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Ajahn Brahm gave a talk on what he called Right Listening. It's similar to the idea of Right Speech but for the other side of a conversation. The basic idea I got out of it was to listen to another in good faith, to give the speaker the benefit of the doubt in their intentions and do your best to truly understand their meaning.
I relate it to much of the political discussion these days, or as @lobster pointed out about the virtue of being offended. I think of gotcha style interviews where the interviewer takes whatever the interviewee says and attempts to twist it into the most unfavorable straw man version of what the individual meant, "So what you're saying is... (something that you're not actually saying)". Or G.W Bush's quote "Too often, we judge other groups by their worst examples - while judging ourselves by our best intentions."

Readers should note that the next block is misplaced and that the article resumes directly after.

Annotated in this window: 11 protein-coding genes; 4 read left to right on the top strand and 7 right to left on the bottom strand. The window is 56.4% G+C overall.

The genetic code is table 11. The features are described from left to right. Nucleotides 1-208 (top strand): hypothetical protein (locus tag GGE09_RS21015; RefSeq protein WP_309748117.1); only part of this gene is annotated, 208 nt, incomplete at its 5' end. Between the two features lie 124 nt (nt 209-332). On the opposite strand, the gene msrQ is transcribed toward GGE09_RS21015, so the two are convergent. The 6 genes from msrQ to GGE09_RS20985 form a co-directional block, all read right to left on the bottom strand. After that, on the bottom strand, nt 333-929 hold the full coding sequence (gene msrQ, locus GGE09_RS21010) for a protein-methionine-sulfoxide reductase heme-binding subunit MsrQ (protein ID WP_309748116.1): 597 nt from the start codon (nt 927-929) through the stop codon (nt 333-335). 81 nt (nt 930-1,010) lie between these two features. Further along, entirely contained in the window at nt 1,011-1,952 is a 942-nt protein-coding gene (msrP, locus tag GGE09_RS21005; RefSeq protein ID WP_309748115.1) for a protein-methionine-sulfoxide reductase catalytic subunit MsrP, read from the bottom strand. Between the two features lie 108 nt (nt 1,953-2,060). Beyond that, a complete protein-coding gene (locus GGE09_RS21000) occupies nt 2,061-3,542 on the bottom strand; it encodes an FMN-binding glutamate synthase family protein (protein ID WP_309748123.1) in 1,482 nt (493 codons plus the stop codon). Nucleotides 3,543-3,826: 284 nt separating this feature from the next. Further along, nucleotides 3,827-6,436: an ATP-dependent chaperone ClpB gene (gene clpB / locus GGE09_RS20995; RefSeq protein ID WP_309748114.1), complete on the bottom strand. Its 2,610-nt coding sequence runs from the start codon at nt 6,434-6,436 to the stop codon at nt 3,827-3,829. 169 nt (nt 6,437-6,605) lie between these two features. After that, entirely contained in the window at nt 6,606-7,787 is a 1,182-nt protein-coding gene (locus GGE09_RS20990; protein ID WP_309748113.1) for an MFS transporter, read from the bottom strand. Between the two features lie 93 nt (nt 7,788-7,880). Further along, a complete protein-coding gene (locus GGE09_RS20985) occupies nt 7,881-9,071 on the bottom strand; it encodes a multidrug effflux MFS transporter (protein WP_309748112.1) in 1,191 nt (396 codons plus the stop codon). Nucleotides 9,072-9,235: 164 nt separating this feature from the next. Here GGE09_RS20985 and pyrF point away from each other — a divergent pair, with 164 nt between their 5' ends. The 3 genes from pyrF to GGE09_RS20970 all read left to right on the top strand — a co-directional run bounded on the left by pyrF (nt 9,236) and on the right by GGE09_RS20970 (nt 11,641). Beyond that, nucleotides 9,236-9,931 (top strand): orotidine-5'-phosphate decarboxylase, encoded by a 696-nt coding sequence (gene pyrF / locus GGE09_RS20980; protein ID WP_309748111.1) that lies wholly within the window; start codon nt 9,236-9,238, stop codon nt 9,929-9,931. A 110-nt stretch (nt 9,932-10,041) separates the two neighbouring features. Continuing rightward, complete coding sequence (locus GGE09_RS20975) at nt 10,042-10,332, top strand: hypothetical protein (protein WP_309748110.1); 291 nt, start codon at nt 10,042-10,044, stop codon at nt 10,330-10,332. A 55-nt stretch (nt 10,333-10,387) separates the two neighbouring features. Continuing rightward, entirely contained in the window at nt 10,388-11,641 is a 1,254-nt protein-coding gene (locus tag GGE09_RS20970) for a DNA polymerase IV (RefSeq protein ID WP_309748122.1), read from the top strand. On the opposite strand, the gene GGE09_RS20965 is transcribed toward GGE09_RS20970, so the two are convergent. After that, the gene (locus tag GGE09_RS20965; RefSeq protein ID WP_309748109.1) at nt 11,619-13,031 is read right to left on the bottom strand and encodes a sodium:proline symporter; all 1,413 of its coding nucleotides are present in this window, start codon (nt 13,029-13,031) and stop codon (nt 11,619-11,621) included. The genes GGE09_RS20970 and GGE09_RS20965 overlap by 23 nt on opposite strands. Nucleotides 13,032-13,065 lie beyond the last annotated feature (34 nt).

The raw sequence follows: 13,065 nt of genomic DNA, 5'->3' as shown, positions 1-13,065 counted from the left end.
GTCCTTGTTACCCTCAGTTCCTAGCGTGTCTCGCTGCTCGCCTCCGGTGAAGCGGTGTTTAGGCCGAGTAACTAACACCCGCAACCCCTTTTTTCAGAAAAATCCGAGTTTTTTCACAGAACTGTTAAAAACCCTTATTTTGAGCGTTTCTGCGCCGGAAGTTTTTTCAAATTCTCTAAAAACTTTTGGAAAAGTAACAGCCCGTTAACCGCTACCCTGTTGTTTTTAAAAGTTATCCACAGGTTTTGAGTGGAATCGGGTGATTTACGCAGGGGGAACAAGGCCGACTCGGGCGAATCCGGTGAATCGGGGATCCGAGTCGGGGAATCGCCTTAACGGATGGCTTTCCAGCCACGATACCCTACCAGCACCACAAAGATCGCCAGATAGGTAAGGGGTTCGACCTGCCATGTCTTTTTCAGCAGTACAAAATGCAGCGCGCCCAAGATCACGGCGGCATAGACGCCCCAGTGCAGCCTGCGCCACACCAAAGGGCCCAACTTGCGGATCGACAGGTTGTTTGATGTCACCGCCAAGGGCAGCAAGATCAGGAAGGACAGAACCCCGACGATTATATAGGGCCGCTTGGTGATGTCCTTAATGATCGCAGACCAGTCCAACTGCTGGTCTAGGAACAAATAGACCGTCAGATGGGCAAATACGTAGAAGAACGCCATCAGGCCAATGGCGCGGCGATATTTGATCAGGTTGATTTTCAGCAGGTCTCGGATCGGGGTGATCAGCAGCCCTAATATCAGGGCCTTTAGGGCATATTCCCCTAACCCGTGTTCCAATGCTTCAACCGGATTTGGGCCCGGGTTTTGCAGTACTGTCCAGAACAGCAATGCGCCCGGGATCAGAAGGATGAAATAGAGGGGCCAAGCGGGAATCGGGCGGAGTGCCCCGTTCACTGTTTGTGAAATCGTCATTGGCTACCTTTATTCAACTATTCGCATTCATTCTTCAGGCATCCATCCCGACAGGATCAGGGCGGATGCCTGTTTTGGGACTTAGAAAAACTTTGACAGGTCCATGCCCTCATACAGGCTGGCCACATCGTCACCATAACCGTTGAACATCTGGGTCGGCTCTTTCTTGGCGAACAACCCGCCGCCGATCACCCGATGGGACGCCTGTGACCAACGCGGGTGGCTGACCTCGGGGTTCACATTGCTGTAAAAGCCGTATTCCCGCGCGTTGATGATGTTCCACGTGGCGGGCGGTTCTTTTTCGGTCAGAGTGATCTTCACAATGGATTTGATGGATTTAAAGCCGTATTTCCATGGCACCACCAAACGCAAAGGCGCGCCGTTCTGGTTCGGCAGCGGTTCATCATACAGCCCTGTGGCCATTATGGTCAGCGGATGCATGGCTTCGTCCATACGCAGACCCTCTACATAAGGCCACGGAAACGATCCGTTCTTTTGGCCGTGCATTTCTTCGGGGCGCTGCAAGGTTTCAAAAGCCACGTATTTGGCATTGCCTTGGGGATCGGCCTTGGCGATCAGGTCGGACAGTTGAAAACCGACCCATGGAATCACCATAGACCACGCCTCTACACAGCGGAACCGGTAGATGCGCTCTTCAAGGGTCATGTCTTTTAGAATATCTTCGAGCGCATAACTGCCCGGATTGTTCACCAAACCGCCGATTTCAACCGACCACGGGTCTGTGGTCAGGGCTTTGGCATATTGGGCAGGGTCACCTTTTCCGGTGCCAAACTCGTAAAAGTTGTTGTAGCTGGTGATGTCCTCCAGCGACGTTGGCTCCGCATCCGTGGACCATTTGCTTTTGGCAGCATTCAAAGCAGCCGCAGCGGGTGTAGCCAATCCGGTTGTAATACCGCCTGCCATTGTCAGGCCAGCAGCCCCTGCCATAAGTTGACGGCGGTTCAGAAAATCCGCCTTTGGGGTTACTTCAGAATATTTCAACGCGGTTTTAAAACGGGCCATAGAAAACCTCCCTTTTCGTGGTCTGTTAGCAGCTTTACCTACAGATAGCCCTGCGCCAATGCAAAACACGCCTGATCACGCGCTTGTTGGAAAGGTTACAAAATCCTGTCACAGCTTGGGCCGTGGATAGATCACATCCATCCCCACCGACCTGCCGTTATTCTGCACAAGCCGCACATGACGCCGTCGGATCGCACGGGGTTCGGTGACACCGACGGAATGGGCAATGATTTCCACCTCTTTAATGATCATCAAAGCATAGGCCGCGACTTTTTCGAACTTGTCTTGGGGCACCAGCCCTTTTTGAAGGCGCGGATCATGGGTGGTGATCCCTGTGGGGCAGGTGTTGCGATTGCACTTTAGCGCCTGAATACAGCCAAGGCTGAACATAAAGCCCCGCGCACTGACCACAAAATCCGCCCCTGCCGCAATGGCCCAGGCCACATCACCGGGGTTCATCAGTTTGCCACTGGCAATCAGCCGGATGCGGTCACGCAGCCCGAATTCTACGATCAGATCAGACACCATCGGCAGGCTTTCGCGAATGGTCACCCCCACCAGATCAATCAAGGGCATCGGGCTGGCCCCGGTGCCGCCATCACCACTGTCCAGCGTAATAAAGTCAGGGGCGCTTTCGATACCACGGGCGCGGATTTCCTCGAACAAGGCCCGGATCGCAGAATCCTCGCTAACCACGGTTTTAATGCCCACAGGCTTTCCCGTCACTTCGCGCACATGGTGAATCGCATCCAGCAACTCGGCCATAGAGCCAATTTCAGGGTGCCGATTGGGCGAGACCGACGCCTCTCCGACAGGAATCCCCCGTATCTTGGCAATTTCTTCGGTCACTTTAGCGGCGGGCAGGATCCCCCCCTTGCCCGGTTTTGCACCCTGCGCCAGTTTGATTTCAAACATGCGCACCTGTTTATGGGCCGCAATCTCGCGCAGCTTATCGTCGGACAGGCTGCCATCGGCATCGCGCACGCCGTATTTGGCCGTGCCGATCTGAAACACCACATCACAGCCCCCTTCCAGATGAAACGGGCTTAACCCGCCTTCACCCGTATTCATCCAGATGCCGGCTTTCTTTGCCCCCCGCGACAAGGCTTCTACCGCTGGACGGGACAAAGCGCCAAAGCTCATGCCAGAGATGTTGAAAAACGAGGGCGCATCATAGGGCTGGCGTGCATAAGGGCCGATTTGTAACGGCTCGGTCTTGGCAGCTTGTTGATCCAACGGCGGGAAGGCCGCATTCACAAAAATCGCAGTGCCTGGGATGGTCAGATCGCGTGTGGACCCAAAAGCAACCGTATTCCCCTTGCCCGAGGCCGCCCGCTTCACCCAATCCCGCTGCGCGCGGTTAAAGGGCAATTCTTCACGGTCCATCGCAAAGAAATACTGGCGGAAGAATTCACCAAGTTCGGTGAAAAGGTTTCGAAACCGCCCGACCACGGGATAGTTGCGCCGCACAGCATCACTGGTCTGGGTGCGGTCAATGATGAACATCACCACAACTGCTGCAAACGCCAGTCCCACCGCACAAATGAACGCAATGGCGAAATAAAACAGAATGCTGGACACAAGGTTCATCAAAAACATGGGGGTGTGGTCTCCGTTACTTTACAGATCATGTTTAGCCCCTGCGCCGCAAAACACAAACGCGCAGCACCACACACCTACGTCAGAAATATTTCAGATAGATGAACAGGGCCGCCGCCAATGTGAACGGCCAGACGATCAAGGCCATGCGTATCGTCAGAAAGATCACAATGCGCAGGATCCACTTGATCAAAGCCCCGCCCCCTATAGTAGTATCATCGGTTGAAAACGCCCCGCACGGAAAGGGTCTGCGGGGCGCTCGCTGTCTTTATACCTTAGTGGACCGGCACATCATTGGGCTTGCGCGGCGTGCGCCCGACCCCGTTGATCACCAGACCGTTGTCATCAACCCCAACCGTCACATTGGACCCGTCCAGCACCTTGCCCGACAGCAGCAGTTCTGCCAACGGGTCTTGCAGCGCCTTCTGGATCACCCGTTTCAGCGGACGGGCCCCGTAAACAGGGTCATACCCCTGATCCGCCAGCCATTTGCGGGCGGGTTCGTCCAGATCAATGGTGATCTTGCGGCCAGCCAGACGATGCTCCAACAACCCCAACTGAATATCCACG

There's the idea of the opposite of a straw man argument, known as steel man. Listen to the other with right listening so you can hear and understand their point of view to the degree that you can effectively make their own point for them.